Why should this matter? After all, our life expectancy is not affected by how long our forebears could expect to live. This is perfectly true, but that is not why I presented these figures. As stated above, what the data tell us is that as we get older, the less the modern world can do to keep us alive. Modern living and medical care have removed a lot of the danger from early life, but they have not done the same to later life, or the historical differences in remaining life expectancy would stay constant and not diminish. Instead, what we find is that having failed to claim us in early life, debilitating and deadly illnesses have waited patiently and now claim us in later life instead. Thus, we enter old age only to be confronted by arthritis, rheumatism, respiratory problems, cardiovascular illness, cancer, dementia, Parkinsonism, and all the other lovely things that can make later life such fun.
Let’s take one specific psychological example. Researchers often talk about there being an ‘epidemic’ of dementia. This can give the impression that there are more cases of dementia per head of population than there were in the past. This is not so, but because the older population is increasing and dementia is omnipresent in the older population, the absolute number of cases of dementia is doomed to rise.
And here lies the problem. Who is going to care for the added number of cases, and how? As the older population increases, so the younger population diminishes in size. This means fewer adult children to care for parents, and with changes in work patterns, fewer stay at home women who traditionally were expected to assume the role of caregiver [please don’t flame me for sexism, I’m merely stating historical fact]. Placing older demented people in institutionalized care might not be the answer. Even in countries with a developed state welfare system, fewer younger people means fewer people working, and this means lower tax revenue to pay for welfare care. And that’s just dementia …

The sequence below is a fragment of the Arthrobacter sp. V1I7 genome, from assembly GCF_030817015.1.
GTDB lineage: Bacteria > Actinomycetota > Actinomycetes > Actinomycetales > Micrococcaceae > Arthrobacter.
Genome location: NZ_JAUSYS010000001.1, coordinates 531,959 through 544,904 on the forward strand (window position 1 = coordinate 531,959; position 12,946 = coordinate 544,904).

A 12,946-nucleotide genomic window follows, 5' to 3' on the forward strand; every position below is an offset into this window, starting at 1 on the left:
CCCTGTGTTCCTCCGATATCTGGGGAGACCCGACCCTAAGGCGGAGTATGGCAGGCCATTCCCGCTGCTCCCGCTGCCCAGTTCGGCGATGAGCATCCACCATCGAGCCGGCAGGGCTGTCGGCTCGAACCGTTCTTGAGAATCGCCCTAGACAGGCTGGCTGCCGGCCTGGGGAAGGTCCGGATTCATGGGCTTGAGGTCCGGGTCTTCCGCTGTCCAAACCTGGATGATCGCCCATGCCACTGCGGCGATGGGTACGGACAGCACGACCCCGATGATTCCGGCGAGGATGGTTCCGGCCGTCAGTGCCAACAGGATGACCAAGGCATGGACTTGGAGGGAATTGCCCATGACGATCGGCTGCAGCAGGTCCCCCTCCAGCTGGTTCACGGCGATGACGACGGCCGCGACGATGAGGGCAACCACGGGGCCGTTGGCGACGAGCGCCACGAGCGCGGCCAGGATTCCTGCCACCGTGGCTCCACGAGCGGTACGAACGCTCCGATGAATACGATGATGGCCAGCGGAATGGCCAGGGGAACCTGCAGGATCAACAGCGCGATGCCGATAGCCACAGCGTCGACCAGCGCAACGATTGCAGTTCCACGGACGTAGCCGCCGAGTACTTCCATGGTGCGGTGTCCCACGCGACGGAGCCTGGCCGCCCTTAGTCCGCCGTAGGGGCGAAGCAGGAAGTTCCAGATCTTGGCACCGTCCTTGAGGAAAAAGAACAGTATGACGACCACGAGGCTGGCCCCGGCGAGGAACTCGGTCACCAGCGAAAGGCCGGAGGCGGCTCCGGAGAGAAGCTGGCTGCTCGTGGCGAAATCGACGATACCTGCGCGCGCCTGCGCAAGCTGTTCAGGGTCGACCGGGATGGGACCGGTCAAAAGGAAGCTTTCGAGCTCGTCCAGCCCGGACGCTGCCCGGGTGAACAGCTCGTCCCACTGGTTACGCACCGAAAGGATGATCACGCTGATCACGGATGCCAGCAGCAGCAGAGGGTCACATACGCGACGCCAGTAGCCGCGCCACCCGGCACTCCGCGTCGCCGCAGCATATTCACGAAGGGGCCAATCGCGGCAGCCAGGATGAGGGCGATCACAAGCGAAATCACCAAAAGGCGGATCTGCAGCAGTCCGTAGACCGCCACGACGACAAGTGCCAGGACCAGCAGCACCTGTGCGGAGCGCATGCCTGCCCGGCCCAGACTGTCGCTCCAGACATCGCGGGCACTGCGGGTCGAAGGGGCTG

Governments and health authorities routinely bombard us with advice on healthy living – don’t smoke, regulate your drinking, take exercise, be careful of fatty foods, eat lots of fruit and vegetables, cut down on your caffeine, etc, etc. All no doubt sane advice, though (with tongue in cheek) it occurs to this cynic at least that over the past thirty years, the medical profession has done a brilliant psychological operation in persuading the general public that if they get ill with anything, it’s their own fault for their choice of lifestyle.
Be that as it may, all this advice is intended to get more of us into old age whilst being a lesser burden on the health services. But as more and more of us reach old age, what is going to happen then? Arguably, as governments and health authorities have done so much to encourage us to become old, it is their responsibility to look after us when we get there. But we all know that is not going to happen. Even something as relatively simple as mandatory pension provision seems beyond most governments. So instead, we need to prepare ourselves practically and mentally for later life far more than we do. As a new year’s resolution, I strongly urge all of you below retirement age to take a long hard look at how you will spend your later life. The deeper you put your head in the sand at that thought, the more you probably need to do it.